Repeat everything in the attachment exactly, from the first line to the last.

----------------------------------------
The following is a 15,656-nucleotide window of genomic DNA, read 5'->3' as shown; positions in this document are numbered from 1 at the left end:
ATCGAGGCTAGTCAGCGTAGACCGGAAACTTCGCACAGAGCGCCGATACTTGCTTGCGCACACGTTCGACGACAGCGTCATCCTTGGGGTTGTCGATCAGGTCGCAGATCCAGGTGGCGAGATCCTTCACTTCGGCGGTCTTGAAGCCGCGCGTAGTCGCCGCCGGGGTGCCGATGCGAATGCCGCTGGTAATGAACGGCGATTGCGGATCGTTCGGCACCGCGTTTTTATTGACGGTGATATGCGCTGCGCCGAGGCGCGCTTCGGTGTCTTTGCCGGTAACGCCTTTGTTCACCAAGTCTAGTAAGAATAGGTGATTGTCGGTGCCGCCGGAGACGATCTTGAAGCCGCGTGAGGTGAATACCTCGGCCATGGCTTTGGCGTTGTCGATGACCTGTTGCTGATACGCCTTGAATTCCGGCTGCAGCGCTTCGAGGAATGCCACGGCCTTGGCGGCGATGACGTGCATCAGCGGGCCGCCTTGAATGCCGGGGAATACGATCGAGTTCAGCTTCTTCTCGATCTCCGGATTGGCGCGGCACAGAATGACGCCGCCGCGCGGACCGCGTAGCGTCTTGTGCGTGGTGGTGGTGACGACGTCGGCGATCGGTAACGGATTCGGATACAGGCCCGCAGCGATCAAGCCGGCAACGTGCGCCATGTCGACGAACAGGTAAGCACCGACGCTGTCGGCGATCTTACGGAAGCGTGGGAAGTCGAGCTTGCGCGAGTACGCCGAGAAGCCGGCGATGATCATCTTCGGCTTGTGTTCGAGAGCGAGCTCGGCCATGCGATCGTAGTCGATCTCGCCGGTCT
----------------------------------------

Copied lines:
The following is a 15,656-nucleotide window of genomic DNA, read 5'->3' as shown; positions in this document are numbered from 1 at the left end:
ATCGAGGCTAGTCAGCGTAGACCGGAAACTTCGCACAGAGCGCCGATACTTGCTTGCGCACACGTTCGACGACAGCGTCATCCTTGGGGTTGTCGATCAGGTCGCAGATCCAGGTGGCGAGATCCTTCACTTCGGCGGTCTTGAAGCCGCGCGTAGTCGCCGCCGGGGTGCCGATGCGAATGCCGCTGGTAATGAACGGCGATTGCGGATCGTTCGGCACCGCGTTTTTATTGACGGTGATATGCGCTGCGCCGAGGCGCGCTTCGGTGTCTTTGCCGGTAACGCCTTTGTTCACCAAGTCTAGTAAGAATAGGTGATTGTCGGTGCCGCCGGAGACGATCTTGAAGCCGCGTGAGGTGAATACCTCGGCCATGGCTTTGGCGTTGTCGATGACCTGTTGCTGATACGCCTTGAATTCCGGCTGCAGCGCTTCGAGGAATGCCACGGCCTTGGCGGCGATGACGTGCATCAGCGGGCCGCCTTGAATGCCGGGGAATACGATCGAGTTCAGCTTCTTCTCGATCTCCGGATTGGCGCGGCACAGAATGACGCCGCCGCGCGGACCGCGTAGCGTCTTGTGCGTGGTGGTGGTGACGACGTCGGCGATCGGTAACGGATTCGGATACAGGCCCGCAGCGATCAAGCCGGCAACGTGCGCCATGTCGACGAACAGGTAAGCACCGACGCTGTCGGCGATCTTACGGAAGCGTGGGAAGTCGAGCTTGCGCGAGTACGCCGAGAAGCCGGCGATGATCATCTTCGGCTTGTGTTCGAGAGCGAGCTCGGCCATGCGATCGTAGTCGATCTCGCCGGTCT